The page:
Another common problem experienced with prior guiding catheters is their inability to stay in a position when the distal end of a dilation catheter is advanced across a stenosis. Surgeons have attempted to ameliorate this problem by buttressing the guiding catheter against the opposed wall of the aorta, by deep-seating the guiding catheter tip well into the coronary ostium, or by use of guiding catheters of various distal configurations and stiffnesses. These attempted solutions are not always successful and can themselves cause complications. To give but one example, use of various types of catheters requires withdrawal of guiding catheter(s) and replacement thereofwith new catheter(s) having different curvatures or stiffnesses. This recatherization not only increases the time required for the procedure but may add further arterial trauma. Withdrawal of guiding catheters also necessitate withdrawal of the guide wire and balloon dilation catheter which increases the risk of acute coronary closure and myocardial infarction.
There is accordingly a real and unsatisfied need in the art for improved catheter products which overcome the problems associated with improper guiding catheter tip placement and the tendency of guiding catheters to shift during placement and use of balloon dilation catheters.
The present invention addresses the problems discussed above, and provides a distinct advance in the state of the art. More particularly, the diagnostic and guiding catheter apparatus hereof includes selectively inflatable means for locating the distal end of the catheter within a first blood vessel adjacent to the ostium of a second, smaller blood vessel in communication with the first vessel in such manner to facilitate angiography, PTCA and other similar procedures.
In a preferred form, a diagnostic and guiding catheter apparatus broadly includes an elongated tubular body presenting a wall structure, and opposed, proximal and distal ends. An expandable distal positioning balloon structure is operatively coupled with the body adjacent to the distal end. The catheter apparatus also includes an expansion means for selectively expanding the distal balloon structure from a point adjacent the proximal end. When the distal balloon structure is expanded, it assumes a configuration providing a means for locating the distal end within the first blood vessel adjacent the second vessel ostium, and for precisely locating the distal end at a selected distance from the second vessel ostium. The distal balloon structure advantageously prevents entry of the distal end deep into the second vessel.
The distal end of the preferred catheter apparatus is substantially hook-shaped. When configured for use as a diagnostic catheter, the distal end may be constructed of a relatively flexible material, such as flexible synthetic resin material. As the distal end of the apparatus is positionable adjacent to the ostiurn of the second vessel, the apparatus may be used to conduct selective coronary angiography by injecting radio-opaque contrast through the main passageway and into the coronary artery.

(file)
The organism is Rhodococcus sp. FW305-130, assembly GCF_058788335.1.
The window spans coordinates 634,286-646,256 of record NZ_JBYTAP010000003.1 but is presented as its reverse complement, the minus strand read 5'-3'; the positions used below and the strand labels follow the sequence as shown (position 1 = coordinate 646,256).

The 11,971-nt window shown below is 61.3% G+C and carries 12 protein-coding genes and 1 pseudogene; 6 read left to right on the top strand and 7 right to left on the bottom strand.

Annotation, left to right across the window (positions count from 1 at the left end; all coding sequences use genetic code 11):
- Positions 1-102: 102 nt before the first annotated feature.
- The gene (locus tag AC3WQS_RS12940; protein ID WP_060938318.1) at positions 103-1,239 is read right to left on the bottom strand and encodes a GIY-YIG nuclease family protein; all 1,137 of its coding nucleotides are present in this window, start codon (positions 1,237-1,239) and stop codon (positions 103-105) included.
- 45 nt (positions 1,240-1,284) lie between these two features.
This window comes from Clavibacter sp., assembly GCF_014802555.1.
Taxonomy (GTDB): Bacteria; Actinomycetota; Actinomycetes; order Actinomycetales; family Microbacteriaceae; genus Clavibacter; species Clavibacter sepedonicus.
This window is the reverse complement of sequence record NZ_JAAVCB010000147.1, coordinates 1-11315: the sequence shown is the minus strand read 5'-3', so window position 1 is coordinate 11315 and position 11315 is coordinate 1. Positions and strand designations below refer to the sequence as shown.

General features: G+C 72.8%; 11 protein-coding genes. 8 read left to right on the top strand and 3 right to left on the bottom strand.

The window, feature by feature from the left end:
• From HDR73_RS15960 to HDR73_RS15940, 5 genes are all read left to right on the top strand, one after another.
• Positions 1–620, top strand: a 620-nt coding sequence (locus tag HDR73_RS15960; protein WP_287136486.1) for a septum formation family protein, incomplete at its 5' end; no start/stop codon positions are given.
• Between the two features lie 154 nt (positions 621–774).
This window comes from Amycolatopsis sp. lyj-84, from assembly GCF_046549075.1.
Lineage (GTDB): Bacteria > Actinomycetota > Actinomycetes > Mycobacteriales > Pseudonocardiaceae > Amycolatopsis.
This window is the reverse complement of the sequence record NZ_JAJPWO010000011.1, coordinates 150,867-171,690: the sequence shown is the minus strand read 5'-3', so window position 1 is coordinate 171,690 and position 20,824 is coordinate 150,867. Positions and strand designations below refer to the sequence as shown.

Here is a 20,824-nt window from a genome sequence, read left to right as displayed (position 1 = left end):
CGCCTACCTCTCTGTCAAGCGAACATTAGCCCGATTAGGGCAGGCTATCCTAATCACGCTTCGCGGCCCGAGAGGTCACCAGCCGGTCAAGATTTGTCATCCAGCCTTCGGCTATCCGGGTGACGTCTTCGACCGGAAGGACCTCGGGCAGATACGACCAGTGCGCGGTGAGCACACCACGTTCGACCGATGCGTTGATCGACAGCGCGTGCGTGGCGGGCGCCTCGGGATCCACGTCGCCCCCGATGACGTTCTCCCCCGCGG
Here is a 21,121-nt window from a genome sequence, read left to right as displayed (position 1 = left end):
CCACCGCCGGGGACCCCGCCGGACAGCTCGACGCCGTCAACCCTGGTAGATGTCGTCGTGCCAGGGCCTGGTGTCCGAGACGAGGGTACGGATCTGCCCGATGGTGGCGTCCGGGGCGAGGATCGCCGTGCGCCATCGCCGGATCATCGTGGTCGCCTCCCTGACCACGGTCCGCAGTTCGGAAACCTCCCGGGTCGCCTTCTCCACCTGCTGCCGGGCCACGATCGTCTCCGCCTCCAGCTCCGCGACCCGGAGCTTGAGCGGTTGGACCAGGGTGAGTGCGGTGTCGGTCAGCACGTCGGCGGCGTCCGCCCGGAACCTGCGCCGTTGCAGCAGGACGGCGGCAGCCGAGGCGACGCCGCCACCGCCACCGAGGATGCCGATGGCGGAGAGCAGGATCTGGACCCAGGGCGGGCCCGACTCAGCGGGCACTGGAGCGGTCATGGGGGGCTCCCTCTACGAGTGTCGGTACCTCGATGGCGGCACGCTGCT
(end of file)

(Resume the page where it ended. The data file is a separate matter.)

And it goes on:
When configured for use as a guiding catheter, the distal end is constructed of a relatively rigid material, such as relatively rigid, shape-retaining synthetic resin material. In use as a guiding catheter, the distal end of the apparatus is positioned adjacent to the ostium of the second vessel. The dilation catheter is inserted into the main passageway of the guiding catheter apparatus, and advanced therethrough until the dilation balloon is in the desired position, such as, for example, adjacent to a stenotic obstruction in the second vessel. Inasmuch as the distal balloon structure may be used to precisely position the distal end of the catheter relative to the stenosis, the latter is prevented from interfering with the operation of the dilation catheter.
An alternative catheter apparatus includes an elongated tubular body presenting a wall structure, opposed, proximal and distal ends, and an expandable biasing balloon structure operatively coupled with the tubular body adjacent the distal end in spaced relationship to the extreme tip end of the catheter body. The alternative catheter apparatus is configured to be positioned so that the distal end is located within a first vessel and adjacent to an ostium of a second vessel. The biasing balloon provides a biasing means for biasing the distal end in a direction toward the second vessel ostium, holding the distal end in position. Additionally, selective inflation of the biasing balloon structure during initial placement ofthe catheter allows alteration in the catheter geometry, thus facilitating easy and precise placement. Finally, the surgeon may selectively inflate the positioning balloon structure and the biasing balloon structure so as to achieve a fully stabilized, precise catheter location.
FIG. 1 is a fragmentary, generally schematic view showing a prior art guiding catheter device including a tip section positioned within a patient's ascending aorta adjacent to a stenosis within the ostium of a coronary artery, and with a dilation balloon illustrated in phantom disposed across the stenosis and partially within the confines of the tip section;